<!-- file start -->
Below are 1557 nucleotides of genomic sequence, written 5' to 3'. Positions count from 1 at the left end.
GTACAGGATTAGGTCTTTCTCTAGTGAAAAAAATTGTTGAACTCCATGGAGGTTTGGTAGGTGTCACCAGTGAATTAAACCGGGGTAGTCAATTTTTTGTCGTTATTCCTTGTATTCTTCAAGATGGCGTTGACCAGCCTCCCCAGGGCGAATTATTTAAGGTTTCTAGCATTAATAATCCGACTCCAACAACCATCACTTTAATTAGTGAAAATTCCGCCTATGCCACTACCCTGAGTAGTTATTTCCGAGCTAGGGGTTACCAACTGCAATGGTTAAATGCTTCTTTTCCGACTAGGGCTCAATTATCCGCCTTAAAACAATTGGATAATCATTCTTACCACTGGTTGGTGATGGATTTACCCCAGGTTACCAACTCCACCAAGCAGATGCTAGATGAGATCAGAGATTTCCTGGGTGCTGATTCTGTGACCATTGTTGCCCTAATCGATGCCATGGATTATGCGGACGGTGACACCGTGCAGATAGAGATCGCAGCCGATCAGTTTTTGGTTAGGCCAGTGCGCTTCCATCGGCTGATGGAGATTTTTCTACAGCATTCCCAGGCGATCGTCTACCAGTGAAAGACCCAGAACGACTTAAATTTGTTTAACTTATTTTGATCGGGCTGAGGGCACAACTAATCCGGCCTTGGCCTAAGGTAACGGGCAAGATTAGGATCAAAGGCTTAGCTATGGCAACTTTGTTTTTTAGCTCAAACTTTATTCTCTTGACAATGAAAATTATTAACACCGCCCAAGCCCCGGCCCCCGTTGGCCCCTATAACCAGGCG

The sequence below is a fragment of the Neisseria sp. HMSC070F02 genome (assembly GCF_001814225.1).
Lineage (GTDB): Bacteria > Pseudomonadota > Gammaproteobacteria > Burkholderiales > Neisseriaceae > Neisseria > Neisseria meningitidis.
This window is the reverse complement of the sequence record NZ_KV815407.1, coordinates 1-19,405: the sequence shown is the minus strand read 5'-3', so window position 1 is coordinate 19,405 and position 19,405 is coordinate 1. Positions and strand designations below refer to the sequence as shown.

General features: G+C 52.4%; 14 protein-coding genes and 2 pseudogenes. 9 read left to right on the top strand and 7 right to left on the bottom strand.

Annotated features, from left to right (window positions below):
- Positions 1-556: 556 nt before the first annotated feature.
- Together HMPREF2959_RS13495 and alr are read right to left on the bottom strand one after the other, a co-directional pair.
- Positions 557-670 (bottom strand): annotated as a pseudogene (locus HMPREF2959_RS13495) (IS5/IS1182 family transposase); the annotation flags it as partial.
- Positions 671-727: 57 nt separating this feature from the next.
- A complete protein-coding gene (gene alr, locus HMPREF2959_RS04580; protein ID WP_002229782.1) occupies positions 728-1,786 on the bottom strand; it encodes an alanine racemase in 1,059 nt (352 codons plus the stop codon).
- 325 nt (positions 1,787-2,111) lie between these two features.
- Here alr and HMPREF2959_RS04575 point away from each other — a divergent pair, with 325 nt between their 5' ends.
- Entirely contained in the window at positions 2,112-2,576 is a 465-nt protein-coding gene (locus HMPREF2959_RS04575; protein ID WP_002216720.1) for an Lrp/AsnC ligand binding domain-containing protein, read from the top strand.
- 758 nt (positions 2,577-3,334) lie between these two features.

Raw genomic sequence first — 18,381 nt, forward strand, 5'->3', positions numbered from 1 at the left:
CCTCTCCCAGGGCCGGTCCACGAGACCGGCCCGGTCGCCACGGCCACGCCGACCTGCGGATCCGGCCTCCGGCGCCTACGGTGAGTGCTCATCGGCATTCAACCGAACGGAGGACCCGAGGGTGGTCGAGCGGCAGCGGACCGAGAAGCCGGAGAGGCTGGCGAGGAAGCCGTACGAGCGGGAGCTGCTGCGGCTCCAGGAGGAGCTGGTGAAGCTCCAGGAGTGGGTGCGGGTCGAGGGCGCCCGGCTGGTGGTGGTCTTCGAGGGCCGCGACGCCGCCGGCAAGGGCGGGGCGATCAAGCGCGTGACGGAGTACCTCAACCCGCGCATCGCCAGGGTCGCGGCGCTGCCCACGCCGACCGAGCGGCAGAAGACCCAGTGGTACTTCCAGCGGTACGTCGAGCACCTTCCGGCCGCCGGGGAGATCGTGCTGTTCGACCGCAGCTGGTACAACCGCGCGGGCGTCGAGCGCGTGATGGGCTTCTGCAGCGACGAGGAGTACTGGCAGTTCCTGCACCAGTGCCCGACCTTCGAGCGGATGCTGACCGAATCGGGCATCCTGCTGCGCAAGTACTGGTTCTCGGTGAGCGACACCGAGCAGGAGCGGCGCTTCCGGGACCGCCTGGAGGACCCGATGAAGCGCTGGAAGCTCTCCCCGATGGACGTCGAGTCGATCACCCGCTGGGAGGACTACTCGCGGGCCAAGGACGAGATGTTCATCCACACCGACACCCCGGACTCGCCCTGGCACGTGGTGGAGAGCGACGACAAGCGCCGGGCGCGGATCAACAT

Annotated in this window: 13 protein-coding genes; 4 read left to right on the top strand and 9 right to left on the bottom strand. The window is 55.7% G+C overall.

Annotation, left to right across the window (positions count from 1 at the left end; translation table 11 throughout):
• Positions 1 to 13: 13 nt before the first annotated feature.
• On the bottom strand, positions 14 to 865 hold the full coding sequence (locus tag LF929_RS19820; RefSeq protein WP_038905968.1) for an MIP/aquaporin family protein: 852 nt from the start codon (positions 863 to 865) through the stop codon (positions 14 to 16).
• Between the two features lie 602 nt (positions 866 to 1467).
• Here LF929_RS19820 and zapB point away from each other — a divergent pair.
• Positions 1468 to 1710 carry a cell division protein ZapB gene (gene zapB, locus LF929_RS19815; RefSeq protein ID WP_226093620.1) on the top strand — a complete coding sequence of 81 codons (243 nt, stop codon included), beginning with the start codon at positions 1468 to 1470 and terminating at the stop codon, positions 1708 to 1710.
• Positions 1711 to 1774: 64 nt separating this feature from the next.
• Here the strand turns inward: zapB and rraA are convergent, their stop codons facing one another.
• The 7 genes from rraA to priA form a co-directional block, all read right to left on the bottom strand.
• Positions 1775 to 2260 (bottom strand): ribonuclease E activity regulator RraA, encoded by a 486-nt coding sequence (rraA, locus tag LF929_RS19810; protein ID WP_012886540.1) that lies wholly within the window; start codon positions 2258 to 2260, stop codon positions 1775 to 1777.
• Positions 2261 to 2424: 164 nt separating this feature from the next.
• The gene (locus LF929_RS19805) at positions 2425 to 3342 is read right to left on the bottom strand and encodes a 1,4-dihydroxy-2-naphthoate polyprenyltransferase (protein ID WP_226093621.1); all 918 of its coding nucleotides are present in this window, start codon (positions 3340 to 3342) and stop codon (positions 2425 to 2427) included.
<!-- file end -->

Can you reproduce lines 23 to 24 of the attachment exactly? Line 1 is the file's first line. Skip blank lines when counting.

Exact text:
• Between the two features lie 602 nt (positions 866 to 1467).
• Here LF929_RS19820 and zapB point away from each other — a divergent pair.